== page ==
An old-fashioned vigilante revenge drama burnished with artfilm sensibilities and a classicist’s attention to detail, Harry Brown is a triumph of both technique and substance. Infused with a transformative, invigorating blend of old and new—the seasoned experience of Michael Caine and the exhilarating artistry of debut director Daniel Barber—this exceptionally strong British indie looks to provide languishing Samuel Goldwyn Films just the right crossover vehicle to nudge itself back into contention in the dwindling indie distribution marketplace.
At its most basic, Harry Brown is a genre film not terribly far removed from such vigilante revenge classics as Death Wish, Mad Max, Taken, Taxi Driver or even the more elevated tenor of Gran Torino, a likelier comparison given the age factor of the two films’ stars. A widowed ex-marine simply trying to live out his days in peace, Harry (Caine) finds that peace increasingly disrupted by the growing intrusion of drug-fueled violence and crime in his once-tranquil London neighborhood. But when his best friend turns up dead, seemingly murdered by a pack of youths he had dared to confront, Harry elects to take matters into his own hands.
In fairness, there’s a great deal more depth to Gary Young’s script than this skeletal description suggests—the crippling vagaries of British politics, the more universal dilemma of reverse gentrification and a very stark consideration of aging and loneliness in the face of an inconsiderate society all factor into a narrative that is far more intelligent and thoughtful than its obvious forebears. But those considerations still can’t do justice to the end result which, in Barber’s very capable hands, emerges as an almost poetic study of one man’s struggle with the shifting, unpredictable tides of modern-day morality and justice.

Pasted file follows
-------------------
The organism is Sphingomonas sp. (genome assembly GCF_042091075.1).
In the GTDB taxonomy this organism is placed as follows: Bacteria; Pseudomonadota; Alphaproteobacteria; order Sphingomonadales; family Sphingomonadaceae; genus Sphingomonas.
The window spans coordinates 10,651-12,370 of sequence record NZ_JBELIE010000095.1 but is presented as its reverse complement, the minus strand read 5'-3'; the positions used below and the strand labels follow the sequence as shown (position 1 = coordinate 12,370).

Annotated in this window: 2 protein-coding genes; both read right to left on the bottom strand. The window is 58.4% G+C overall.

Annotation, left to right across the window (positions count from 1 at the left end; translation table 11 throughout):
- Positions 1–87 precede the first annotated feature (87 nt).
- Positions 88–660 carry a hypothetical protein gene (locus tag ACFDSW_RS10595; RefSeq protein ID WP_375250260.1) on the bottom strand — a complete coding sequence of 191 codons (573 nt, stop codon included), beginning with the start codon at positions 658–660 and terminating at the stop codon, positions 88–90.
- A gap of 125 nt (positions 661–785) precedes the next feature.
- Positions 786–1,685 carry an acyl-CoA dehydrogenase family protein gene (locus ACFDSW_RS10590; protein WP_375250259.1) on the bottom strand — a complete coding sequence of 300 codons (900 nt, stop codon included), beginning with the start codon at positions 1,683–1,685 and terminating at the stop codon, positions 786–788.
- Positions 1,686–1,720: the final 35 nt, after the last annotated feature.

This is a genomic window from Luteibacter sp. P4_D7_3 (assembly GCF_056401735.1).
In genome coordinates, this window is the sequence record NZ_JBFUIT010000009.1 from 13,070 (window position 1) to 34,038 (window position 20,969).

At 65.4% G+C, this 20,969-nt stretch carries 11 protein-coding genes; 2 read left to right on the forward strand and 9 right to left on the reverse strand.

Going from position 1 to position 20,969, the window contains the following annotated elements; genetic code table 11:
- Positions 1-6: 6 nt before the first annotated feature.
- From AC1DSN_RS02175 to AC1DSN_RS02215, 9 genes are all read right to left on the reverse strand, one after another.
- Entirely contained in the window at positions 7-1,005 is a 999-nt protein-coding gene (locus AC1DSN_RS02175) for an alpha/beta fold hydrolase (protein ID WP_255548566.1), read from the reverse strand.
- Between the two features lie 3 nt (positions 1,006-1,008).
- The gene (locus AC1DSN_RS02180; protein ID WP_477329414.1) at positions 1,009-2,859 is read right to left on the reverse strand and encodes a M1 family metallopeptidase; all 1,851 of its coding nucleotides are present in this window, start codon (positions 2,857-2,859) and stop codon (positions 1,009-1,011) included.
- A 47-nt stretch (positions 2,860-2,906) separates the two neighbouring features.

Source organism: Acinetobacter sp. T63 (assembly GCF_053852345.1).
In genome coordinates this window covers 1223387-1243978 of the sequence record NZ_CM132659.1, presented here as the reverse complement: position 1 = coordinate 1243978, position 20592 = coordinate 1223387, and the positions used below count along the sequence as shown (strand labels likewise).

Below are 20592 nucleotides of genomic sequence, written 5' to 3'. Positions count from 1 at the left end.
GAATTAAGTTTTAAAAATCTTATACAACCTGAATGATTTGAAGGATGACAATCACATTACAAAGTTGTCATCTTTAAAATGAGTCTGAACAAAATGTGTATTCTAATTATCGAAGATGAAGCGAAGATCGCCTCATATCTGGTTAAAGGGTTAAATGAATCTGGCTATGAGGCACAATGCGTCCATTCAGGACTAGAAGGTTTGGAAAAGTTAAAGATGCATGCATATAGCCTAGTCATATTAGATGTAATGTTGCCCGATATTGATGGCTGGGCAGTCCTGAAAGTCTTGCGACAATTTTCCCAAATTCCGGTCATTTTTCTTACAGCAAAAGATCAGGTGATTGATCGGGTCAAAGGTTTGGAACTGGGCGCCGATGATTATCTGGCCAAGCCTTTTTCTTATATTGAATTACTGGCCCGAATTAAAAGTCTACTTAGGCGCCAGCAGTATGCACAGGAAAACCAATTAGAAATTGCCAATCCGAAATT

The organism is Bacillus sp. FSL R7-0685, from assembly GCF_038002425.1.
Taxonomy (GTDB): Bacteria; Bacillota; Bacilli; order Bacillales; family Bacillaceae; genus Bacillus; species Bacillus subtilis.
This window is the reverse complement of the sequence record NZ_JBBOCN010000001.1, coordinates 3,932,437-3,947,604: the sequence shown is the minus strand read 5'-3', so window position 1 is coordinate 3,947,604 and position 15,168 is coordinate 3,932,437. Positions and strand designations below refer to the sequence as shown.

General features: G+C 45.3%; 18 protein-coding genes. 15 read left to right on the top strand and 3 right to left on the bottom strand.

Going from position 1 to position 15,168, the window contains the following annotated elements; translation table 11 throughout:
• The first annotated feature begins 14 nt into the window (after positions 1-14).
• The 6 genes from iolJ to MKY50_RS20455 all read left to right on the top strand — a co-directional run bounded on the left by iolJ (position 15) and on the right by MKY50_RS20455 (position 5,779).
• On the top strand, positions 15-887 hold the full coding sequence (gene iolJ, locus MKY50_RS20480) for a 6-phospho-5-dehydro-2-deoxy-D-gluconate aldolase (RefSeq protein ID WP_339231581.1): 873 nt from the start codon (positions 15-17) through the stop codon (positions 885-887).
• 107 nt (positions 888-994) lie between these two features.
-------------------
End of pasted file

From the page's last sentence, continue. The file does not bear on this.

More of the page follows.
Though this is technically Barber’s debut film, there’s nothing novice in the filmmaker’s technique. A veteran graphic designer and successful commercial director in his native UK, Barber first captured broader attention with the 2007 Oscar-nominated short The Tonto Woman. Here he exhibits a patience and passion for detail typically associated with the artfilms of French cineastes like Eric Rohmer. Eschewing the ratcheted pace with which such pictures are typically fueled, Barber instead chooses to linger on the moments, faces and landscapes that matter—urging the audience to engage a higher range of emotions than a simple knee-jerk urge for justice at all costs. It’s a painterly approach to an otherwise comic book premise and Michael Caine’s remarkable, timeless face offers us an agent of empathy that provokes more than it satisfies, thus this film is less escapist catharsis than a clarion cry to civic action.
It’s becoming redundant to declare each successive Caine performance “among the best of his career,” even when it’s true. That Caine is one of the cinema’s greatest living treasures is a statement of fact few would dispute—his timing, delivery and body language represent a second layer of authorship, communicating an added compendium of thoughts, themes and emotions with which to connect the audience to the film. It is, quite simply, a marvel and a joy to behold.
Not to be overlooked are the film’s wealth of fine supporting performances and technical contributions—the always wonderful Emily Mortimer, Martin Ruhe’s extraordinary cinematography and Kave Quinn’s incisive production design each playing a part in what must be considered one of the very best films of the first half of 2010.
Distributor: Samuel Goldwyn Films
Cast: Michael Caine, Emily Mortimer, Charlie-Creed Miles, David Bradley, Liam Cunningham and Iain Glen
Director: Daniel Barber
Screenwriter: Gary Young
Producers: Keith Bell, Matthew Brown, Kris Thykier and Matthew Vaughn
Rating: R for strong violence and language throughout, drug use and sexual content.
Running time: 103 min.
Release date: April 30